A HIGH Court ruling means millions of pounds generated by the sale of land around Blenheim Palace for housing will be ploughed into the conservation of the estate – instead of propping up the palace.

Following yesterday’s decision, 70 per cent of profits from the sale of land east of Woodstock earmarked for 300 homes will go to the Blenheim Palace Heritage Foundation.

The foundation, established in 2016, aims to pump £40m into conserving the UNESCO World Heritage Site over the next 10 years.

Witney Gazette:

The ruling comes after West Oxfordshire District Council granted Blenheim Estate outline planning permission to build the development in May.

Before yesterday’s decision, 70 per cent of the money from the sale would go to conserving the palace rather than the estate.

Now Judge Matthew Marsh has said there are ‘compelling reasons’ why the trustees should be able to get 70 per cent of the cash themselves for conserving the lakes, woodlands and fields.

The main beneficiaries of the family trust are the heir presumptive to the Dukedom of Marlborough, Lord Blandford, and his younger brother, Caspar, 10.

Only the trustees and David and Maximilian Gelber, grandsons of the 11th Duke who established the trust, could benefit.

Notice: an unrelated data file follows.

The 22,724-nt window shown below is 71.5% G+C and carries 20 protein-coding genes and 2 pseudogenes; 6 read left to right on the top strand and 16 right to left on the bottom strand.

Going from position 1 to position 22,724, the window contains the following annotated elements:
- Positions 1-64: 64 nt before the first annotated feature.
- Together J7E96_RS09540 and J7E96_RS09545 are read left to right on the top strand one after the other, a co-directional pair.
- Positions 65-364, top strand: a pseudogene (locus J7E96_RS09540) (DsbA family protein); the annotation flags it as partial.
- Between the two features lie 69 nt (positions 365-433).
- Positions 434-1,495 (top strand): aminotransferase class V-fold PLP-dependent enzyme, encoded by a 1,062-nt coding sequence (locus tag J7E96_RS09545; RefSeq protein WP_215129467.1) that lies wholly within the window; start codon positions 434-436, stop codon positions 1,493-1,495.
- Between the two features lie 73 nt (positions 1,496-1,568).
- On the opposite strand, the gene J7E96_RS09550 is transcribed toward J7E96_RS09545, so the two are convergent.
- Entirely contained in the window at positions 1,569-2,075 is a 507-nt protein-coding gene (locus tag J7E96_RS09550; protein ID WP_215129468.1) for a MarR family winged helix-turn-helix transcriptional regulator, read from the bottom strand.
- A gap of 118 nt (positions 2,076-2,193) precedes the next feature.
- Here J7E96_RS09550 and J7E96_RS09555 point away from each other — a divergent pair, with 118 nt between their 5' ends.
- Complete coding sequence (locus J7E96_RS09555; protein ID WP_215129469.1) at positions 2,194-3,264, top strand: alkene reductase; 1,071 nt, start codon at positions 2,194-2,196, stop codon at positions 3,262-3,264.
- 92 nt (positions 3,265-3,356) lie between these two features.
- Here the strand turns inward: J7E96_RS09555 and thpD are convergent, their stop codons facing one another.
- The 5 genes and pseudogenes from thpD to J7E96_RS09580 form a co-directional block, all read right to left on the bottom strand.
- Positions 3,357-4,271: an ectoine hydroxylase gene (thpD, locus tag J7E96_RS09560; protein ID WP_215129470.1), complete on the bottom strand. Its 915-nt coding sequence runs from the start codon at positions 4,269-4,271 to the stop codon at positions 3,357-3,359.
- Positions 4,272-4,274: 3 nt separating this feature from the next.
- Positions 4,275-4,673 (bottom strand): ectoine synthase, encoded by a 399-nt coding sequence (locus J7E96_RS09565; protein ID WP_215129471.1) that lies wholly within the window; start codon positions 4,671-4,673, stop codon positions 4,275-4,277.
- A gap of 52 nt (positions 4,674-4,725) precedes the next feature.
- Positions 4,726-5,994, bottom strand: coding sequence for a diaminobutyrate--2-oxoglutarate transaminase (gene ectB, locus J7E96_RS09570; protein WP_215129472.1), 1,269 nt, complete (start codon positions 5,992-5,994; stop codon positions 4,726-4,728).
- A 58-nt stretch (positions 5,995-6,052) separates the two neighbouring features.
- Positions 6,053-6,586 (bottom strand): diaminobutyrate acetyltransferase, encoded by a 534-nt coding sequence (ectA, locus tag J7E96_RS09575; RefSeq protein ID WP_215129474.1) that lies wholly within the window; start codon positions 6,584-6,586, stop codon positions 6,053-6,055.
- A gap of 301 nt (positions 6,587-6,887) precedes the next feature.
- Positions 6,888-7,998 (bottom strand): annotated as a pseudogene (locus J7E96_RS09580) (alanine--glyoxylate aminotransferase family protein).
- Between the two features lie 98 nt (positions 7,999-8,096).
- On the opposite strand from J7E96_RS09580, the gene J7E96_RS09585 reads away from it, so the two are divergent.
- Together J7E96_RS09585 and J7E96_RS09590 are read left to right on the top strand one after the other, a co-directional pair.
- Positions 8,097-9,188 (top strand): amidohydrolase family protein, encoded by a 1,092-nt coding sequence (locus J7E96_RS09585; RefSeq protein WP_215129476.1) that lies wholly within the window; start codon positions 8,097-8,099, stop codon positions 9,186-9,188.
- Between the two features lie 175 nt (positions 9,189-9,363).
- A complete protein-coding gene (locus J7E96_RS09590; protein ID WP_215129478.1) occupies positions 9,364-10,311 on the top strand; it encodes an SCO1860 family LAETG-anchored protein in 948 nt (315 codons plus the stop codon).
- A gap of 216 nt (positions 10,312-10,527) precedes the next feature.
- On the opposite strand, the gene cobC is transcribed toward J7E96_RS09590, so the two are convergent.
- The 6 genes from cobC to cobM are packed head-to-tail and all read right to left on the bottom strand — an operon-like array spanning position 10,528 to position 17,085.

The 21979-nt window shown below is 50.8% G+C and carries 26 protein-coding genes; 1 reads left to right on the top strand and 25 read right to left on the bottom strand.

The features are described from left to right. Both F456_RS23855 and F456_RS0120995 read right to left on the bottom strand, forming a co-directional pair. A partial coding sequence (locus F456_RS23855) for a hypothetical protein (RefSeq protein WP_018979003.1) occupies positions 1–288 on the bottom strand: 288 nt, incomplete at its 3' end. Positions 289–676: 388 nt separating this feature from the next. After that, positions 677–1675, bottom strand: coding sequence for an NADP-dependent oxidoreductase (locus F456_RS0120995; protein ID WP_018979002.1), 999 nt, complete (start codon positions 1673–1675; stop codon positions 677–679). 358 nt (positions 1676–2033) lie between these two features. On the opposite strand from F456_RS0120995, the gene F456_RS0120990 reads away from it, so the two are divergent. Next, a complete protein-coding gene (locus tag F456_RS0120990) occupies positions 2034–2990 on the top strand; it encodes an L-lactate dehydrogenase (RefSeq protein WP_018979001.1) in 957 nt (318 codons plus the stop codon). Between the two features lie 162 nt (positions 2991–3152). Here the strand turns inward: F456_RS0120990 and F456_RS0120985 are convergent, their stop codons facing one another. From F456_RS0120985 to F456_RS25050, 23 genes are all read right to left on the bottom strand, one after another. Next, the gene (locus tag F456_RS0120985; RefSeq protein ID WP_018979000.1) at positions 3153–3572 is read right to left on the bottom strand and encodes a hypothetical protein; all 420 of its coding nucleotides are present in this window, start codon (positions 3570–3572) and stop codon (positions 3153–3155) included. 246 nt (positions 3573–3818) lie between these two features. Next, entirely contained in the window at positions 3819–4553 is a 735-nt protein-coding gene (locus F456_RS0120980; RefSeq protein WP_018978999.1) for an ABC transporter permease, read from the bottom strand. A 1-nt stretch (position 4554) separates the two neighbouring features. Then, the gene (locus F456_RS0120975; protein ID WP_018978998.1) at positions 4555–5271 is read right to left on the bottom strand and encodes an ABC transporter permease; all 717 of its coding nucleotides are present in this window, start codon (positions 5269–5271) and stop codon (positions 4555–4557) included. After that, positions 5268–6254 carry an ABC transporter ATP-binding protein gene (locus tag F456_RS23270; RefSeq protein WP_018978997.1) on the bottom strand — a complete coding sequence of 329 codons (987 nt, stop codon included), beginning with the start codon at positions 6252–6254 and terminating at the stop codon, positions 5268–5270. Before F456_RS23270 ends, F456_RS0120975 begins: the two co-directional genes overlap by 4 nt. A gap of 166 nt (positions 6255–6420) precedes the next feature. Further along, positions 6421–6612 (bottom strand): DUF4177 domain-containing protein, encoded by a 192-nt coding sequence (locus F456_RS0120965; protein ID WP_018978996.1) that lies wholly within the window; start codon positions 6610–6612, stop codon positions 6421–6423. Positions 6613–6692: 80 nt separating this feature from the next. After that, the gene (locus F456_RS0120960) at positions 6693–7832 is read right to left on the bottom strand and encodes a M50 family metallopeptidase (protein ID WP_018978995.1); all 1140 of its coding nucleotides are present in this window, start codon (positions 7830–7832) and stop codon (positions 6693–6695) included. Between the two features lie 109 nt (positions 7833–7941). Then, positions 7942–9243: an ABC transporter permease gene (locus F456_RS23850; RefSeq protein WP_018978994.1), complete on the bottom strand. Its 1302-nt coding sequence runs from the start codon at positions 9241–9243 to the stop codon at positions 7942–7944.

Judge Marsh argued the decision would ‘hugely improve’ the trust’s financial position and ‘benefit future generations of the family’.

David Gelber told the court of the family’s commitment to maintaining ‘a place of immense natural beauty and significant historic and architectural interest’.

He added: “My understanding is that the members of our family have always felt a moral obligation to support Blenheim as an asset of the nation from which our family have derived significant benefit.

“We are therefore keen that the foundation should have sufficient funds to ensure that the World Heritage Site management plan can be carried out for the public benefit.”

The homes will be built in line with Blenheim Estate’s new affordable housing policy, with rental levels priced at 60 per cent of the current market rate.

Working under guidelines established by The Prince’s Foundation, the estate will retain full ownership on socially rented homes.

Another 169 homes are being built in Long Hanborough, leading West Oxfordshire district councillor Merilyn Davies to last month criticise the policy for creating a ‘feudal situation’.

The trustees had to go to court because they had no power to reach an agreement with the council that would see profits from the land sale go to the foundation.

Judge Marsh granted the trustees power to enter into a deed of covenant with the council so that 70 per cent of the land sale profits will go to the foundation.

The court heard no precise value has yet been put on the development land, which will depend on the number of affordable homes required by planners.